We could soon see professional training for bankers – and it’s not a bad thing

 
Anthony Browne
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WHILE banking is a highly regulated industry, is it a profession? Unlike doctors, lawyers and accountants, bankers don’t have mandatory training – and for the most part you don’t need any specific qualification to work for a bank.

But it is also a very diverse activity and, unlike most professions, lacks a common core of knowledge: an FX trader in a big international bank will have very different skills to a portfolio manager in a small British private bank, who will have very different skills to a general counsel in a mid-tier retail bank. In their complexity and diversity, banks have more in common with other major FTSE 100 companies than, say, a law firm.

Despite this, there is increasing impetus for the creation of a unified professional body in banking. Many have noted that someone can rise to the top of a bank without having a single banking qualification.

And last week, the Parliamentary Commission on Banking Standards (PCBS) called for a strengthened regulator and a move to further individual responsibility. Central to this would be a radical shake up of the Approved Persons Regime and a rewriting of the regulatory Statement of Principles in a way that sets out to bankers how they are expected to behave. Placing the regulator centre stage in the drawing up of the principles is a good starting point for addressing the concern that codes are not particularly meaningful if they are just bits of paper that people tick.

Alongside this, the PCBS called for an industry-funded unified professional body that banks would sign up to. This would espouse higher professional standards (but would not be able to strike people off from working in the industry – that power would stay with the regulator). The Commission said that such a body should be independent of banks, but warned it would take a generation to implement. If it is done right, such a professional body could be a major force for cultural change in the industry. Lord Turnbull, a former cabinet secretary and a Commission member, suggested this week that the new professional body could be the conduit through which good principles are more than just fine words but embedded throughout the industry.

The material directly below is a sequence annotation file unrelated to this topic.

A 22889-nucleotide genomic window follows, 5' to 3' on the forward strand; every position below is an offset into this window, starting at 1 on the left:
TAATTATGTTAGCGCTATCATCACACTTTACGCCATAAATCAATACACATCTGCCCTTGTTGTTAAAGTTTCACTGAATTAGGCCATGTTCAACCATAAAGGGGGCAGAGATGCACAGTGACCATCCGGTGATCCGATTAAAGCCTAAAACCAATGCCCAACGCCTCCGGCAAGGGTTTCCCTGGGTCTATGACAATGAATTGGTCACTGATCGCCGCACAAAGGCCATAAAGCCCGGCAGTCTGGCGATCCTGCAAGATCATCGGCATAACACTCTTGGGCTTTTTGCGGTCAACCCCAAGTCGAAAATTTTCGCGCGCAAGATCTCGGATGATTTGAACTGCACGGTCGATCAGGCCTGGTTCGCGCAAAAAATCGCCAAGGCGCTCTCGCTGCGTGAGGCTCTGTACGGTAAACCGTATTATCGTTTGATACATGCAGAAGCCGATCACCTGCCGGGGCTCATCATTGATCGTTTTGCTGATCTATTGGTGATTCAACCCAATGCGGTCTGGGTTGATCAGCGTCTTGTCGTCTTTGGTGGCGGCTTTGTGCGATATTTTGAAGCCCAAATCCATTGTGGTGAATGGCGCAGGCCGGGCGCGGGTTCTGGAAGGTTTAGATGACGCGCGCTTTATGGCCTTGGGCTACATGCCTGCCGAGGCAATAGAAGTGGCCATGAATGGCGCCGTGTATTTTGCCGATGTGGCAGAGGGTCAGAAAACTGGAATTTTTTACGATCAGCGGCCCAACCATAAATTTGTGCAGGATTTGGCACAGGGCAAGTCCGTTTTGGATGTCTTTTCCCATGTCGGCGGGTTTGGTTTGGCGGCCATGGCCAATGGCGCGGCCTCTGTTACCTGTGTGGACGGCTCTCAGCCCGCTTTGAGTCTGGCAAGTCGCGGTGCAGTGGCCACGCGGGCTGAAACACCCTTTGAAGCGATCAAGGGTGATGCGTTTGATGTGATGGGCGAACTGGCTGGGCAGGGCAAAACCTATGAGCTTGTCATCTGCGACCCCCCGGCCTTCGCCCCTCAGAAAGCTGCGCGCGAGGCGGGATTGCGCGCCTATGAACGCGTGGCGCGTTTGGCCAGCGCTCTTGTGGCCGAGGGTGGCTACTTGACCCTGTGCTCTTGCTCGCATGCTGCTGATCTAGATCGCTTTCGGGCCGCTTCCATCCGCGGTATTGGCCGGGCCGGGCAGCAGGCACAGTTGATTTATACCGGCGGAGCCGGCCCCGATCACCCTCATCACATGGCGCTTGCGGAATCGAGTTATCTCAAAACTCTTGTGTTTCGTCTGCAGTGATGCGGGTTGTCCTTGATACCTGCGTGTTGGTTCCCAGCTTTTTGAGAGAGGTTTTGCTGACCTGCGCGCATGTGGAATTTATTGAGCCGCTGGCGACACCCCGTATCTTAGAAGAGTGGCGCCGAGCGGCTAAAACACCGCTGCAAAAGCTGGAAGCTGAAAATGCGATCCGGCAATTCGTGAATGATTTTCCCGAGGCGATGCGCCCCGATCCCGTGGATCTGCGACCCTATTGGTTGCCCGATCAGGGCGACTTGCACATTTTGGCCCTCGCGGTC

The propagation of higher professional standards would come partly from training and continuing professional development, although the Commission said that any new industry-funded professional body should not be a monopolistic provider of training. Rather, the body would help shape the curricula, examinations, and accreditation processes for qualifications for bankers in all roles and at all levels.

We are keen to play our part in raising standards in the industry. But as we set out in our evidence to the PCBS, we recognise that any professional body – even an industry-funded one – must be independent. The people who set, monitor and uphold professional and ethical standards should be separate from those who represent their interests to the government and media.

There has been a wholesale change in the attitude of senior management towards a more responsible banking. A professional body could help embed this new tone across the industry. There is great interest among bankers in professionalising their industry – and it is an issue we are discussing with our members.

Anthony Browne is chief executive of the British Bankers’ Association.